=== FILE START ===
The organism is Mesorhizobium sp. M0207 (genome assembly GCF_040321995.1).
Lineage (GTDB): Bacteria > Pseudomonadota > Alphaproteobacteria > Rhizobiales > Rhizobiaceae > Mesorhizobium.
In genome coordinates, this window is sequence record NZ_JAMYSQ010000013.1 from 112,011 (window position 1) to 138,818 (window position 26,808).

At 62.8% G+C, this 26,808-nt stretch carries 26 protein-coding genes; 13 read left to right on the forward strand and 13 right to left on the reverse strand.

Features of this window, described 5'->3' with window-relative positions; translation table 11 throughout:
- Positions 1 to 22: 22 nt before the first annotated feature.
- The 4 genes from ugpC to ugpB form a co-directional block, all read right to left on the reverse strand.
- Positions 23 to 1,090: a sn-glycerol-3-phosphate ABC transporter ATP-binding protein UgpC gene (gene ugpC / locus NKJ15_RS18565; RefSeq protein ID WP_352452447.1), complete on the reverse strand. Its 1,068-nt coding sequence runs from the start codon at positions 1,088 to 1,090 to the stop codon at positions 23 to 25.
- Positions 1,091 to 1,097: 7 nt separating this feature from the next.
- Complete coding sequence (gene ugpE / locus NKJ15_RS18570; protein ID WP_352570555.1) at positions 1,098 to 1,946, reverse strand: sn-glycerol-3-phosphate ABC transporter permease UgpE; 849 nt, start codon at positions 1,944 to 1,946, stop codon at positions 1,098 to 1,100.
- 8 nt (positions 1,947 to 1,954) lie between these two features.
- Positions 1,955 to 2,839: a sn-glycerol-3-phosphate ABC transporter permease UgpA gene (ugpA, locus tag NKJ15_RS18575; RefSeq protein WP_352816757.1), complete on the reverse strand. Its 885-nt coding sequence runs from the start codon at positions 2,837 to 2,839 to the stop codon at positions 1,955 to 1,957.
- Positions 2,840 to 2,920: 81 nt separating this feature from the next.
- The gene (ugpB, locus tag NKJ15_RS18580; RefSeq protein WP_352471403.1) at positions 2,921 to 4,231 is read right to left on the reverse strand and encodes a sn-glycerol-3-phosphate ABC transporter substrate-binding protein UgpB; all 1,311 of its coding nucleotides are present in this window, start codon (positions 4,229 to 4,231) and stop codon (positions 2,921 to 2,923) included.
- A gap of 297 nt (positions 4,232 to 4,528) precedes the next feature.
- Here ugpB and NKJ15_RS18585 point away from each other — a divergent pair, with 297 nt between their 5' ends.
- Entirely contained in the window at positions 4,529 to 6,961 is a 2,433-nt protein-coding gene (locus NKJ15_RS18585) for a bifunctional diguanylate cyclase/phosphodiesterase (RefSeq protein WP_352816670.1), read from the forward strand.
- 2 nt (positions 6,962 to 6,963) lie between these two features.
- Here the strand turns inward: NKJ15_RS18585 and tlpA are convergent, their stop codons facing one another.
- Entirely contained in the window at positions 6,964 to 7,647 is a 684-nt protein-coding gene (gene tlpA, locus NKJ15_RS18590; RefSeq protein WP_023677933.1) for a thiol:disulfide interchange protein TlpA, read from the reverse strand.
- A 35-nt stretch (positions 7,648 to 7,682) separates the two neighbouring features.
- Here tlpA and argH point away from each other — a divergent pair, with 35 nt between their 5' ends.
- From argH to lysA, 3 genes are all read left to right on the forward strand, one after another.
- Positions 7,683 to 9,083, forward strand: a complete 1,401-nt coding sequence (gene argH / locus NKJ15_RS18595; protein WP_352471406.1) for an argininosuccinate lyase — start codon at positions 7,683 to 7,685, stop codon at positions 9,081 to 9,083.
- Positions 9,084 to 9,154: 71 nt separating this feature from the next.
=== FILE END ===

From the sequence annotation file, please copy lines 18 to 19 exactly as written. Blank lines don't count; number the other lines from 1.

- 2 nt (positions 6,962 to 6,963) lie between these two features.
- Here the strand turns inward: NKJ15_RS18585 and tlpA are convergent, their stop codons facing one another.